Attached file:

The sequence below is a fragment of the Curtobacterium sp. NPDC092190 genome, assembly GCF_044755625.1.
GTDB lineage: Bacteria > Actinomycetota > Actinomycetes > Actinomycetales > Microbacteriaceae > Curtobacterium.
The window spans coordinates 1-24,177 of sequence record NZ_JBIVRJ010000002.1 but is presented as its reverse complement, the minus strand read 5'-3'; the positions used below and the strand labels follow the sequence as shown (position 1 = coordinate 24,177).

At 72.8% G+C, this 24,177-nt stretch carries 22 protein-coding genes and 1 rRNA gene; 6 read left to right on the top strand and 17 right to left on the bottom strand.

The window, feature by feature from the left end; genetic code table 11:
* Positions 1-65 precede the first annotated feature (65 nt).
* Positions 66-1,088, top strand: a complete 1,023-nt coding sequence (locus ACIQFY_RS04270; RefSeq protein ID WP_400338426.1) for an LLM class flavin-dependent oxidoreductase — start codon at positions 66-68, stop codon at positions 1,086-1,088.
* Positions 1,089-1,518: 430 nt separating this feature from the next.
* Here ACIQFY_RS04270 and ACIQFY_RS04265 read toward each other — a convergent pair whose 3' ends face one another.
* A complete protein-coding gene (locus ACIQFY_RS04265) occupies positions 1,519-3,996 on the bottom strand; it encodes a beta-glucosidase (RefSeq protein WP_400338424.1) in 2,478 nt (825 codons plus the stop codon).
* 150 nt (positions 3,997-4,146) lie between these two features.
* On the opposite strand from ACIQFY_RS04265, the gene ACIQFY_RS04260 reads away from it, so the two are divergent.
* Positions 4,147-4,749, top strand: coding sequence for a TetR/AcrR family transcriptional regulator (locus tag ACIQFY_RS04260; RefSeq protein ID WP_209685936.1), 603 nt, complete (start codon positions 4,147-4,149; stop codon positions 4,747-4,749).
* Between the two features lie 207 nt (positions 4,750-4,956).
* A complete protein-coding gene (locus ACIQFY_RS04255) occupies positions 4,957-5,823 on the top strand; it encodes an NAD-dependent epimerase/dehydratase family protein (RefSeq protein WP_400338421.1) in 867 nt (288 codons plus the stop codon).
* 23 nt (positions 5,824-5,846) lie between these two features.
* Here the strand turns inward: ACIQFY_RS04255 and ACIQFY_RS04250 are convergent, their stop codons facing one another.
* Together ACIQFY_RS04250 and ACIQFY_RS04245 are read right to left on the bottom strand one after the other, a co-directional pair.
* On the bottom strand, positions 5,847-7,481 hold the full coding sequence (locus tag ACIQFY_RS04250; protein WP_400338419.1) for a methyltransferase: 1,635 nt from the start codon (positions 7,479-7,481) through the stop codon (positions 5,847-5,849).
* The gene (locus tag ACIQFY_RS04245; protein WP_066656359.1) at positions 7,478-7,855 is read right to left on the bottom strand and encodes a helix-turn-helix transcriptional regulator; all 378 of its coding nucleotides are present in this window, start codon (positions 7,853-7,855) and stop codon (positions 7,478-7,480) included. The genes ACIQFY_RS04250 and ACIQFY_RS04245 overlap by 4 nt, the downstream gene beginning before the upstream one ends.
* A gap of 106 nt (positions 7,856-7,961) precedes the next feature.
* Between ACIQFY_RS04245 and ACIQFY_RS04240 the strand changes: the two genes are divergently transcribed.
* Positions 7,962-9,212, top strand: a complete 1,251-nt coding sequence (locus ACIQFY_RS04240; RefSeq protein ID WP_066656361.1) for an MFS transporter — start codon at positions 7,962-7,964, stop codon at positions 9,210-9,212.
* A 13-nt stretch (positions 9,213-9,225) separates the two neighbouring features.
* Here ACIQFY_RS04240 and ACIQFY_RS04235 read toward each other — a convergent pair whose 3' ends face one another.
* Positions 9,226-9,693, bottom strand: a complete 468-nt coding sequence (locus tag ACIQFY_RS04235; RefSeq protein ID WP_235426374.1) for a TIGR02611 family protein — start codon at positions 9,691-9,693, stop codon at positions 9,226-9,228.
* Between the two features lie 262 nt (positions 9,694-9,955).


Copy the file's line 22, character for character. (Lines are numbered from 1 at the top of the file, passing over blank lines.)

* Between ACIQFY_RS04245 and ACIQFY_RS04240 the strand changes: the two genes are divergently transcribed.